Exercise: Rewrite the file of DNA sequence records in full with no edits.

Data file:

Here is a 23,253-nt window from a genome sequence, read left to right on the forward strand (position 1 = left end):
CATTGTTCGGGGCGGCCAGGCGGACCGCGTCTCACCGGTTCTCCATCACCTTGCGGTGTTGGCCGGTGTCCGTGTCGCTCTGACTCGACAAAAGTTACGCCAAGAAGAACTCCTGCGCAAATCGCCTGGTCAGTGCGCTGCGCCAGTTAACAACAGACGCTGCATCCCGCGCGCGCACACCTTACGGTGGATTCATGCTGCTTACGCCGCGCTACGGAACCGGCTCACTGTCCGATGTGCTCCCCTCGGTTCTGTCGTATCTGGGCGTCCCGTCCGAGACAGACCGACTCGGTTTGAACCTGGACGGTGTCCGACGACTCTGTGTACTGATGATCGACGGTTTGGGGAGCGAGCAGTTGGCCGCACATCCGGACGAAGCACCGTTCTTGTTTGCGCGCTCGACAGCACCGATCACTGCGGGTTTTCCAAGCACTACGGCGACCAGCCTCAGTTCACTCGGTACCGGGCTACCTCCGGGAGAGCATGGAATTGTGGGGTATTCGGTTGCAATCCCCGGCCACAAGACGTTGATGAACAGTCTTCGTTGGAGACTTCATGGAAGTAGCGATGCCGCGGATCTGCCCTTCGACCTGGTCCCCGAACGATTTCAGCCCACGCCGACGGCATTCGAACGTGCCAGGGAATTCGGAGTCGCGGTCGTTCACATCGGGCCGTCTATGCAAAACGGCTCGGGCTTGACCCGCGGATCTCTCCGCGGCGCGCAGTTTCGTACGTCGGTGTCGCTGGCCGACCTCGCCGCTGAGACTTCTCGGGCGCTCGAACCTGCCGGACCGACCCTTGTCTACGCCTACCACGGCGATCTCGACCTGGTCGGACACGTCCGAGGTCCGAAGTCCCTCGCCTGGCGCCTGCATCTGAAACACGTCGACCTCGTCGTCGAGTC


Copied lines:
Here is a 23,253-nt window from a genome sequence, read left to right on the forward strand (position 1 = left end):
CATTGTTCGGGGCGGCCAGGCGGACCGCGTCTCACCGGTTCTCCATCACCTTGCGGTGTTGGCCGGTGTCCGTGTCGCTCTGACTCGACAAAAGTTACGCCAAGAAGAACTCCTGCGCAAATCGCCTGGTCAGTGCGCTGCGCCAGTTAACAACAGACGCTGCATCCCGCGCGCGCACACCTTACGGTGGATTCATGCTGCTTACGCCGCGCTACGGAACCGGCTCACTGTCCGATGTGCTCCCCTCGGTTCTGTCGTATCTGGGCGTCCCGTCCGAGACAGACCGACTCGGTTTGAACCTGGACGGTGTCCGACGACTCTGTGTACTGATGATCGACGGTTTGGGGAGCGAGCAGTTGGCCGCACATCCGGACGAAGCACCGTTCTTGTTTGCGCGCTCGACAGCACCGATCACTGCGGGTTTTCCAAGCACTACGGCGACCAGCCTCAGTTCACTCGGTACCGGGCTACCTCCGGGAGAGCATGGAATTGTGGGGTATTCGGTTGCAATCCCCGGCCACAAGACGTTGATGAACAGTCTTCGTTGGAGACTTCATGGAAGTAGCGATGCCGCGGATCTGCCCTTCGACCTGGTCCCCGAACGATTTCAGCCCACGCCGACGGCATTCGAACGTGCCAGGGAATTCGGAGTCGCGGTCGTTCACATCGGGCCGTCTATGCAAAACGGCTCGGGCTTGACCCGCGGATCTCTCCGCGGCGCGCAGTTTCGTACGTCGGTGTCGCTGGCCGACCTCGCCGCTGAGACTTCTCGGGCGCTCGAACCTGCCGGACCGACCCTTGTCTACGCCTACCACGGCGATCTCGACCTGGTCGGACACGTCCGAGGTCCGAAGTCCCTCGCCTGGCGCCTGCATCTGAAACACGTCGACCTCGTCGTCGAGTC